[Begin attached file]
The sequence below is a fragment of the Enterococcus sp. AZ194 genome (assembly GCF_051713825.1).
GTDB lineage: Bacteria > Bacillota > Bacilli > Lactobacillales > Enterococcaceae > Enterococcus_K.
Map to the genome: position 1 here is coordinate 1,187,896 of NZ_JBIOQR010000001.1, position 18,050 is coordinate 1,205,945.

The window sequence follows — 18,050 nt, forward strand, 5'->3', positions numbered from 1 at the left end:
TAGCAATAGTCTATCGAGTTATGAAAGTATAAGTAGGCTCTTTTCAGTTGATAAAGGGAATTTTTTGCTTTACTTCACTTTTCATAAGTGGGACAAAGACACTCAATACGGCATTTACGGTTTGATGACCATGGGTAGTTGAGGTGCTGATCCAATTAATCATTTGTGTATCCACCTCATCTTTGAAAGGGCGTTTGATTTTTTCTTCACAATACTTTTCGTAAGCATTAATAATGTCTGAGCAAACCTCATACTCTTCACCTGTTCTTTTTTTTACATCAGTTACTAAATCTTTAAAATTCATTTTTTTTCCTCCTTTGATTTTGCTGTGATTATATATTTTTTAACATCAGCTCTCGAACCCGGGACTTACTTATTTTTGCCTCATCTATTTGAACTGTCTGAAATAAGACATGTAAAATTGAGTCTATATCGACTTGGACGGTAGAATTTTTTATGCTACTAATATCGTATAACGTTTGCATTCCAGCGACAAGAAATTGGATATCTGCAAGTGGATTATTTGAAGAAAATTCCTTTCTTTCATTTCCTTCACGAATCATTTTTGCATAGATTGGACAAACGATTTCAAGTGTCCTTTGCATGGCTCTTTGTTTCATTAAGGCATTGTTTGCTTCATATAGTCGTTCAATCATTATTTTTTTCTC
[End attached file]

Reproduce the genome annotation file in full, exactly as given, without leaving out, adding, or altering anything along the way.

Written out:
The sequence below is a fragment of the Enterococcus sp. AZ194 genome (assembly GCF_051713825.1).
GTDB lineage: Bacteria > Bacillota > Bacilli > Lactobacillales > Enterococcaceae > Enterococcus_K.
Map to the genome: position 1 here is coordinate 1,187,896 of NZ_JBIOQR010000001.1, position 18,050 is coordinate 1,205,945.

The window sequence follows — 18,050 nt, forward strand, 5'->3', positions numbered from 1 at the left end:
TAGCAATAGTCTATCGAGTTATGAAAGTATAAGTAGGCTCTTTTCAGTTGATAAAGGGAATTTTTTGCTTTACTTCACTTTTCATAAGTGGGACAAAGACACTCAATACGGCATTTACGGTTTGATGACCATGGGTAGTTGAGGTGCTGATCCAATTAATCATTTGTGTATCCACCTCATCTTTGAAAGGGCGTTTGATTTTTTCTTCACAATACTTTTCGTAAGCATTAATAATGTCTGAGCAAACCTCATACTCTTCACCTGTTCTTTTTTTTACATCAGTTACTAAATCTTTAAAATTCATTTTTTTTCCTCCTTTGATTTTGCTGTGATTATATATTTTTTAACATCAGCTCTCGAACCCGGGACTTACTTATTTTTGCCTCATCTATTTGAACTGTCTGAAATAAGACATGTAAAATTGAGTCTATATCGACTTGGACGGTAGAATTTTTTATGCTACTAATATCGTATAACGTTTGCATTCCAGCGACAAGAAATTGGATATCTGCAAGTGGATTATTTGAAGAAAATTCCTTTCTTTCATTTCCTTCACGAATCATTTTTGCATAGATTGGACAAACGATTTCAAGTGTCCTTTGCATGGCTCTTTGTTTCATTAAGGCATTGTTTGCTTCATATAGTCGTTCAATCATTATTTTTTTCTC